This action might not be possible to undo. Are you sure you want to continue?
From Wikipedia, the free encyclopedia
In political economics, entrepreneurship is the quality of being an entrepreneur, i.e. one who "undertakes an enterprise". The term puts emphasis on the risk and effort taken by individuals who both own and manage a business, and on the innovations resulting from their pursuit of economic success. "Entrepreneurship" in this sense may result in new organizations or may be part of revitalizing mature organizations in response to a perceived opportunity. The most obvious form of entrepreneurship is that of starting new businesses (referred as startup company); in recent years, the term has been extended to include social and political forms of entrepreneurial activity".[according to whom?] When entrepreneurship is describing activities within a firm or large organization it is referred to as intra-preneurship and may include corporate venturing, when large entities spin-off organizations. According to Paul Reynolds, an "entrepreneurship scholar"[clarification needed] and creator of the Global Entrepreneurship Monitor, "by the time they reach their retirement years, half of all working men in the United States probably have a period of self-employment of one or more years; one in four may have engaged in selfemployment for six or more years. Participating in a new business creation is a common activity among U.S. workers over the course of their careers." And in recent years has been documented by scholars such as David Audretsch to be a major driver of economic growth in both the United States and Western Europe. "As well, entrepreneurship may be defined as the pursuit of opportunity without regard to resources currently controlled (Stevenson,1983)" Entrepreneurial activities are substantially different depending on the type of organization and creativity involved. Entrepreneurship ranges in scale from solo projects (even involving the entrepreneur only part-time) to major undertakings creating many job opportunities. Many "high value" entrepreneurial ventures seek venture capital or angel funding (seed money) in order to raise capital to build the business. Angel investors generally seek annualized returns of 20–30% and more, as well as extensive involvement in the business.Many kinds of organizations now exist to support would-be entrepreneurs including specialized government agencies, business incubators, science parks, and some NGOs. In more recent times, the term entrepreneurship has been extended to include elements not related necessarily to business formation activity such as conceptualizations of entrepreneurship as a specific mindset (see alsoentrepreneurial mindset) resulting in entrepreneurial initiatives e.g. in the form of social entrepreneurship, political entrepreneurship, orknowledge entrepreneurship have emerged. Since 2008, an annual "Global Entrepreneurship Week" has been announced, with the aim of "exposing people to the benefits of entrepreneurship" and getting them to "participate in entrepreneurial-related activities".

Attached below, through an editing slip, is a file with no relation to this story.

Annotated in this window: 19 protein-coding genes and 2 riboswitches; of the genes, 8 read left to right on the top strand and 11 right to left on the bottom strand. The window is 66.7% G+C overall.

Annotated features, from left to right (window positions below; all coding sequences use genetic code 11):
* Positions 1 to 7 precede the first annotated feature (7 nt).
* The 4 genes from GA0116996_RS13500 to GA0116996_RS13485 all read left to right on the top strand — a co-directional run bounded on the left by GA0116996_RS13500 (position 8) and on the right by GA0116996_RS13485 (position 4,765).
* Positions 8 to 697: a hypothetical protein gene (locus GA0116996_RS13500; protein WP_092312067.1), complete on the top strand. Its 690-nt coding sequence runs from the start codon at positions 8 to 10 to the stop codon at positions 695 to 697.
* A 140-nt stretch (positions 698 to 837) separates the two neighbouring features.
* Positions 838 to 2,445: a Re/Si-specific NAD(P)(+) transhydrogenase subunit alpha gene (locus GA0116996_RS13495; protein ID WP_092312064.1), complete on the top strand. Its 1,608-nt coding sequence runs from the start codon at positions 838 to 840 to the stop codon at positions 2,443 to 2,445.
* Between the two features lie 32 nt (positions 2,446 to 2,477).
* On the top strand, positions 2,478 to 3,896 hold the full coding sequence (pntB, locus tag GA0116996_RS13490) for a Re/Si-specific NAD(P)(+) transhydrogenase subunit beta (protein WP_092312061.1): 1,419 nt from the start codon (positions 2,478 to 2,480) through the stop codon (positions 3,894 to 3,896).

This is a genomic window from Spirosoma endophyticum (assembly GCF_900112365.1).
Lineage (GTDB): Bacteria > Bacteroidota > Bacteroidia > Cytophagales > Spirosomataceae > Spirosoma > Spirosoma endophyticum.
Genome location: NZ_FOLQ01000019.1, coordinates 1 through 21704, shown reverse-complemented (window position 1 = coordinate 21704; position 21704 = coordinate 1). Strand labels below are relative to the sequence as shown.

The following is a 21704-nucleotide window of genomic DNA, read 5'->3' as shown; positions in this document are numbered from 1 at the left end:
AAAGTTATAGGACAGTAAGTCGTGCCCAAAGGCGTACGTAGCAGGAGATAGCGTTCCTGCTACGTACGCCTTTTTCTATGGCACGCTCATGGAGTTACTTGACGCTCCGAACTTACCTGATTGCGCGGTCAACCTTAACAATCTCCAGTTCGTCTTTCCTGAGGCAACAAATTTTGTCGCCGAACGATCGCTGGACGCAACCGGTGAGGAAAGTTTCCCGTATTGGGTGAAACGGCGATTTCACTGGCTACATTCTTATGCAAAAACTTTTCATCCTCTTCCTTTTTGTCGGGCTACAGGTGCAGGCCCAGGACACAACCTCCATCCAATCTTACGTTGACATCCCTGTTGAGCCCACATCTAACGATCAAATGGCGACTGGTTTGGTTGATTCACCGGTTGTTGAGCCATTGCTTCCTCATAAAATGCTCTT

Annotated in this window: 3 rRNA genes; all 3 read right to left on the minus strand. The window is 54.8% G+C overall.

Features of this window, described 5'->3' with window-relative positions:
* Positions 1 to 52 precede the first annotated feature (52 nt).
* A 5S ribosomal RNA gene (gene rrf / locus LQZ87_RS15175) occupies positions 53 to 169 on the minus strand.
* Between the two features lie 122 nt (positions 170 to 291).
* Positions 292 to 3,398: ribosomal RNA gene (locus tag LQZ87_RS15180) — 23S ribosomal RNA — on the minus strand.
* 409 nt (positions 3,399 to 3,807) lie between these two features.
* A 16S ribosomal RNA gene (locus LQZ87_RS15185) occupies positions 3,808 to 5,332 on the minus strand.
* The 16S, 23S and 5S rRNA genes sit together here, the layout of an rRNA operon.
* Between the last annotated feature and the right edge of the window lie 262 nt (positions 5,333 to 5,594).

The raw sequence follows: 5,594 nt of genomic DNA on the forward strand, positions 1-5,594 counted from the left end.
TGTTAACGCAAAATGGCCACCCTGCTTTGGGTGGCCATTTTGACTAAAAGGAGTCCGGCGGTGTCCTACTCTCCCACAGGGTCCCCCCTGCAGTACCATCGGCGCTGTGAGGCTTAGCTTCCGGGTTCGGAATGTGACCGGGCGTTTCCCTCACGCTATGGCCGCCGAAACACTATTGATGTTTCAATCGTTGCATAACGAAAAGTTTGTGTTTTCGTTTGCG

1.1 Schumpeter on Entrepreneurship 1.2 Knight and Drucker
2 Financial Bootstrapping 3 External financing 4 See also 5 References 6 Further reading
The entrepreneur is a factor in microeconomics, and the study of entrepreneurship reaches back to the work of Richard Cantillon andAdam Smith in the late 17th and early 18th centuries, foundational to classical economics. In the 20th century, entrepreneurship was studied Joseph Schumpeter in the 1930s and other Austrian economists such as Carl Menger, Ludwig von Mises and Friedrich von Hayek. The term "entrepreneurship" was coined around the 1920s (while the loan of Frenchentrepreneur itself dates to the 1850s). It became something as a buzzword from about 2010, in the context of the disputes which have erupted surrounding the consensus of mainstream economics in the wake of the Great Recession.
Schumpeter on Entrepreneurship[edit source]